Thursday, September 27, 2012

That's It. That's All.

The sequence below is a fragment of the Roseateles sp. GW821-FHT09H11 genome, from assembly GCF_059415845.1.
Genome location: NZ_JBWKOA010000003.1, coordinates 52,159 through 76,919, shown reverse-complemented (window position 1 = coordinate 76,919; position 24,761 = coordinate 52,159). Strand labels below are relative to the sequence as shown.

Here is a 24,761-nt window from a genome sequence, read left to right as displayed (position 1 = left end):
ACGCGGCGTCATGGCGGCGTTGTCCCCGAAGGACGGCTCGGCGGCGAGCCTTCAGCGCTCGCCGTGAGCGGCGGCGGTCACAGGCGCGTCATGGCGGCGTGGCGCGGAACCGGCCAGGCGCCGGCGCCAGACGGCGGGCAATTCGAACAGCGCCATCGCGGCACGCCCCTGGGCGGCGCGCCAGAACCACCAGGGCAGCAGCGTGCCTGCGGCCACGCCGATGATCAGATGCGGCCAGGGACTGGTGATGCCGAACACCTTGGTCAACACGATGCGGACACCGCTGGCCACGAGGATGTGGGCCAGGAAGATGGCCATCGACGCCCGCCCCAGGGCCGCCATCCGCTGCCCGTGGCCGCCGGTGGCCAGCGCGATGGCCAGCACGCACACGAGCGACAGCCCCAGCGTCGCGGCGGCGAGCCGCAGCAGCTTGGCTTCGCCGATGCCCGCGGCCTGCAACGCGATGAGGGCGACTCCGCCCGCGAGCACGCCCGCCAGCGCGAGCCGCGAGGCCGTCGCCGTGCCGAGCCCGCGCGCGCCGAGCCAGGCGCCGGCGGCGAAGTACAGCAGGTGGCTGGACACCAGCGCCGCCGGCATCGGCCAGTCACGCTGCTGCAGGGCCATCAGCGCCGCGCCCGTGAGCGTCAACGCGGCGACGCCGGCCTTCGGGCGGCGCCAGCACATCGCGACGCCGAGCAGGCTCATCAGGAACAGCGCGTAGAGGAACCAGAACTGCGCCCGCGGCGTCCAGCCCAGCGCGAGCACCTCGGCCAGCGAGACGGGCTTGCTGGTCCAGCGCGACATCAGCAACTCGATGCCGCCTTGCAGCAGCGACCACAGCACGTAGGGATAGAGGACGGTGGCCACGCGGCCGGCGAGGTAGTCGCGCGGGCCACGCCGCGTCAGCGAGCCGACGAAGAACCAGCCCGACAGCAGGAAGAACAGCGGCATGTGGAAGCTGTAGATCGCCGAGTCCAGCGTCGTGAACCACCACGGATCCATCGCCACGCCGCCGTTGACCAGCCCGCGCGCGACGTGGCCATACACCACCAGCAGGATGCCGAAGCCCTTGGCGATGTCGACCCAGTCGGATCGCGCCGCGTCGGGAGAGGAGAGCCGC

I'm convinced that all of the psycho-jabber aside there are more fundamental beginnings to our perspectives and behaviours than we most often attribute. Aside from all of the learning that we do across the span of our lives there are very important foundations that we ignore.  Science can prove a thousand things, and theory can explain a thousand more, but can we really account for the complexity of experience that make us who we are? Can we really get a firm grip on all of that?  Yesterday I heard a psychologist tell a kid that: - 95% of high school romances don't work - we are doomed to parent as we have been parented - that our behaviours don't fall from from the family tree All of which, I am a living, breathing example of the opposite.  I cringed.  How could he generalize, and theorize his way into this child's fragile psyche in such a manner that was so caked in thick bullshit? The thin veneer of comprehension wasn't lost of the girl who quickly dismissed him as a turd. She played his games but only when he left the room did she turn her eyes my way and sigh in disbelief. "Who the #%?! was this guy," she groaned, equal parts exhausted and incredulous. How on earth could he even venture to comprehend her and her struggles. A fifteen year old rape victim, pregnant and homeless, attempting desperately to stay clean despite years of the opposite. How could he comprehend any of it? I mean really comprehend it, not just hitch a ride on theory and the slippery rails of assumption and past experiences that were equally as weakened by cracks as this time. He said to her, "I've been doing this for 34 years and I've seen a thing or two. Trust me, I know what I'm talking about." so you've been raped, I thought. So you've had a strange man's penis in your vagina? A harsh question to pose, sure, but an appropriate query. So you've been pregnant? Nothing to say of homeless and addicted.  You are indeed a fifteen year old female, sir? Of course he's not.   We have no comprehensible way, of knowing what the recipe for another soul might be. So we have one option, support them. And in that brave choice, try to understand, try not to judge, do our best to connect and build something valuable, remember the point of it something they might find hope in. I'm convinced that the is more to the equation that is Maslow's Heirarchy of Needs, to Ruby Payne's Bridges to Understanding Poverty, to a vast array of psychological theory and practice, than what most of us assert. W.H. Auden said it best. We must love one another or perish. We must love one another or perish. Every day I am reminded that I don't know a damn thing, but strangely enough I understand a lot...not because of what I've learned but because of who I am. I hold that truth closely. Someday when I tell my girls what it's like to live, to step away from their parents grasp, and start making a life of their own I want to remind them it's always been their own, and that there is no destination that they'll ever find themselves in. They are only, and only have been been, becoming. That's it. That's all. We don't know anything for sure except that we're all human beings...not mirror images of our parents, not doomed to make the same mistakes, nor destined to fall in line with some random set of statistics...just human, and the complexity of that is incomprehensible.


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